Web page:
FFIEC Announces Availability of 2017 Data on Mortgage Lending
The Federal Financial Institutions Examination Council (FFIEC) today announced the availability of data on mortgage lending transactions at 5,852 U.S. financial institutions covered by the Home Mortgage Disclosure Act (HMDA). Covered institutions include banks, savings associations, credit unions, and mortgage companies. Released today are loan-level HMDA data that cover 2017 lending activity submitted by financial institutions on or before April 18, 2018. The data include:
- Applications, originations, purchases of loans, sales of loans, denials, and other actions related to applications
- Loan amounts
- Loan types (conventional, Federal Housing Administration (FHA), Veterans Administration (VA), Rural Housing Service (RHS), or Farm Service Agency (FSA))
- Purposes (home purchase, home improvement, or refinancing)
- Property types (1–4 family, multifamily, or manufactured housing)
- Owner occupancy
- Preapprovals (home purchase loans only)
- Property locations (metropolitan statistical area (MSA), state, county, and census tract)
- Applicant and co-applicant characteristics (race, ethnicity, sex, and income)
- Pricing-related data
- Type of purchasers
- Whether a particular loan is subject to the Home Ownership and Equity Protection Act (HOEPA)
- Whether a particular loan is secured by a first or a subordinate lien, or is unsecured
Unlike in past years, the HMDA loan-level data made available to the public will not remain static, but will be updated, on an ongoing basis, to reflect late submissions and resubmissions. Accordingly, loan-level data downloaded from https://ffiec.cfpb.gov/ at a later date will include any such updated data. An April 18, 2018, static dataset used to develop the observations in this statement about the 2017 data is available here: https://www.consumerfinance.gov/data-research/research-reports/cfpb-data-point-mortgage-market-activity-and-trends/. In addition, beginning in late March 2018, Loan/Application Registers (LARs) for each HMDA filer of 2017 data, modified to protect borrower privacy, were made available at https://ffiec.cfpb.gov/data-publication/.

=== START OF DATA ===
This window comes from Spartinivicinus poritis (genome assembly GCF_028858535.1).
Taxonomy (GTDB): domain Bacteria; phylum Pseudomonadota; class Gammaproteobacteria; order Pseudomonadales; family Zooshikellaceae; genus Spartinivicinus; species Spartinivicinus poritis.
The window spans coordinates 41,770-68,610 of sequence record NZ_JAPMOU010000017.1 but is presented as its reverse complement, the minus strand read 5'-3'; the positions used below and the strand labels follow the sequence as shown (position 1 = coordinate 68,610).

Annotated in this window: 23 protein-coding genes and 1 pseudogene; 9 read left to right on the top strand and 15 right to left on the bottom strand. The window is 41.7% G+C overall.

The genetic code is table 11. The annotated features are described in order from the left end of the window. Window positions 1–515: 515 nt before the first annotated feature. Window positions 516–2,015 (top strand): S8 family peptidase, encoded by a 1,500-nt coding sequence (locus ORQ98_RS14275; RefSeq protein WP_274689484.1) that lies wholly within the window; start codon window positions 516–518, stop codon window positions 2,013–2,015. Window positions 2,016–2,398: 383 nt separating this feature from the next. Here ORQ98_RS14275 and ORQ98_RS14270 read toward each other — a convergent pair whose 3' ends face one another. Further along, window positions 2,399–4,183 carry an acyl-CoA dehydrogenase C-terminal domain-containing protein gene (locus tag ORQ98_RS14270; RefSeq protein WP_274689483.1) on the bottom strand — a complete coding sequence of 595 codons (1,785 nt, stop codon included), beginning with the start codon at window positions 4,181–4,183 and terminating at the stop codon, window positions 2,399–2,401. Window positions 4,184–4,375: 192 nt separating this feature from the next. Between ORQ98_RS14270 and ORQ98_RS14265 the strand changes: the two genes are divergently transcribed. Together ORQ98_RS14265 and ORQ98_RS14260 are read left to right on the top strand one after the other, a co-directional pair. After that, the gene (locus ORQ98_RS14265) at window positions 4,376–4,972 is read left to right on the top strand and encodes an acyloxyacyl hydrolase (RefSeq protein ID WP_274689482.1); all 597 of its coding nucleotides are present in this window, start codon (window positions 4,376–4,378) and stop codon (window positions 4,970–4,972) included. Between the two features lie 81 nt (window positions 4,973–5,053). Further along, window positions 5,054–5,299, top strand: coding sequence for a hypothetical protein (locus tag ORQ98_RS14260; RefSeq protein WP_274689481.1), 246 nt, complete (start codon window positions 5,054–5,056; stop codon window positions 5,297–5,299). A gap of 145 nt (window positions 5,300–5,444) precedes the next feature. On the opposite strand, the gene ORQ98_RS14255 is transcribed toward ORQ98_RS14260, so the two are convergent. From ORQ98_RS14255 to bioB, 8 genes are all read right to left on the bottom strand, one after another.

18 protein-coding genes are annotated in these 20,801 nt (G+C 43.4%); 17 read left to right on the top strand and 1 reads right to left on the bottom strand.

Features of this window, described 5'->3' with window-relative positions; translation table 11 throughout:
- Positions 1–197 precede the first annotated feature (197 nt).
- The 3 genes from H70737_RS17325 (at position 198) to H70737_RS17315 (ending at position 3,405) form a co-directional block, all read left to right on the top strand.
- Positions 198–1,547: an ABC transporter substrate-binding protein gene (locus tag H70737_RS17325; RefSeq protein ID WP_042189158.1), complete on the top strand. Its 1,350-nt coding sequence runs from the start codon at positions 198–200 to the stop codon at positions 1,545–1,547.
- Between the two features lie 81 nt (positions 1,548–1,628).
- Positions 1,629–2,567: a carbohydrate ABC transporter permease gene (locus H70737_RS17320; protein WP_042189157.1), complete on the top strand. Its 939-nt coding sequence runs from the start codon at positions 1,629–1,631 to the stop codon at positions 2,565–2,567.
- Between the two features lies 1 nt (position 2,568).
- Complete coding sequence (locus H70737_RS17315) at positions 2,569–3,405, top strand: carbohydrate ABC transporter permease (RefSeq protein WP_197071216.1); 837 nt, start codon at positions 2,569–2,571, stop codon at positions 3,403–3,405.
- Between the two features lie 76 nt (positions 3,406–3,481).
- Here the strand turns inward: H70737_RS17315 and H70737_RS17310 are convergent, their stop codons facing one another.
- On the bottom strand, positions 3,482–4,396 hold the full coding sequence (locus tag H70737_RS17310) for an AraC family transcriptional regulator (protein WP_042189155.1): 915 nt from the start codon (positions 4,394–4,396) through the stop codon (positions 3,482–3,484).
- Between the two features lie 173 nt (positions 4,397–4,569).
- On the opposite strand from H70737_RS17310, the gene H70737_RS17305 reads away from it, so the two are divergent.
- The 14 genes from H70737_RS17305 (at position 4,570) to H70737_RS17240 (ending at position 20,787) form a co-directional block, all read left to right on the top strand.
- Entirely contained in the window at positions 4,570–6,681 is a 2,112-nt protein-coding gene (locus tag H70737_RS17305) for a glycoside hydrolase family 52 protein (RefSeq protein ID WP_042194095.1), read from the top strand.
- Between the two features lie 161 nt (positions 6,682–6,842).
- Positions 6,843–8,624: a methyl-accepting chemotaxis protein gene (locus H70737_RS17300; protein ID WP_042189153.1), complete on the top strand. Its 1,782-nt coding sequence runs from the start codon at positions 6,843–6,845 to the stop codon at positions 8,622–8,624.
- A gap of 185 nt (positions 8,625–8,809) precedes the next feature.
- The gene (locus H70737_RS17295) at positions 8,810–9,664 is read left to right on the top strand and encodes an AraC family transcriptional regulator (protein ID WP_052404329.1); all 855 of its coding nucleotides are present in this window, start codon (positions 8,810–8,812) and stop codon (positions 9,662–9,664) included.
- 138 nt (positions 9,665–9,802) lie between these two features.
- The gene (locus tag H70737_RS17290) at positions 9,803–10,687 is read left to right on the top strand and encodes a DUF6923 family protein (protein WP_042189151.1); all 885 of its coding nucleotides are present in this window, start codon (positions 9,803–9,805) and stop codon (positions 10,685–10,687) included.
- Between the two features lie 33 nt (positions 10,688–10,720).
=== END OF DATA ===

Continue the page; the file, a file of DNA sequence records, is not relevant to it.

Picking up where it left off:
Understanding the Data
The 2017 HMDA data use the census tract delineations, population, and housing characteristic data from the 2011–2015 American Community Survey (ACS). In addition, the data reflect MSA definitions released by the Office of Management and Budget in 2015 that became effective for HMDA purposes in 2016.
Caution should be used when comparing HMDA data across multiple years for specific geographic areas due to the changes in MSA and census tract boundaries and updates to the population and housing characteristics of census tracts that followed the decennial census and five-year updates based on the ACS data.
The HMDA data are the most comprehensive publicly available information on mortgage market activity. Among other uses, the data help the public assess how financial institutions are serving the housing needs of their local communities and facilitate federal financial regulators’ fair lending and consumer compliance examinations. When these regulators evaluate an institution’s fair lending risk, they analyze HMDA data in conjunction with other information and risk factors, in accordance with the Interagency Fair Lending Examination Procedures available at https://www.ffiec.gov/PDF/fairlend.pdf.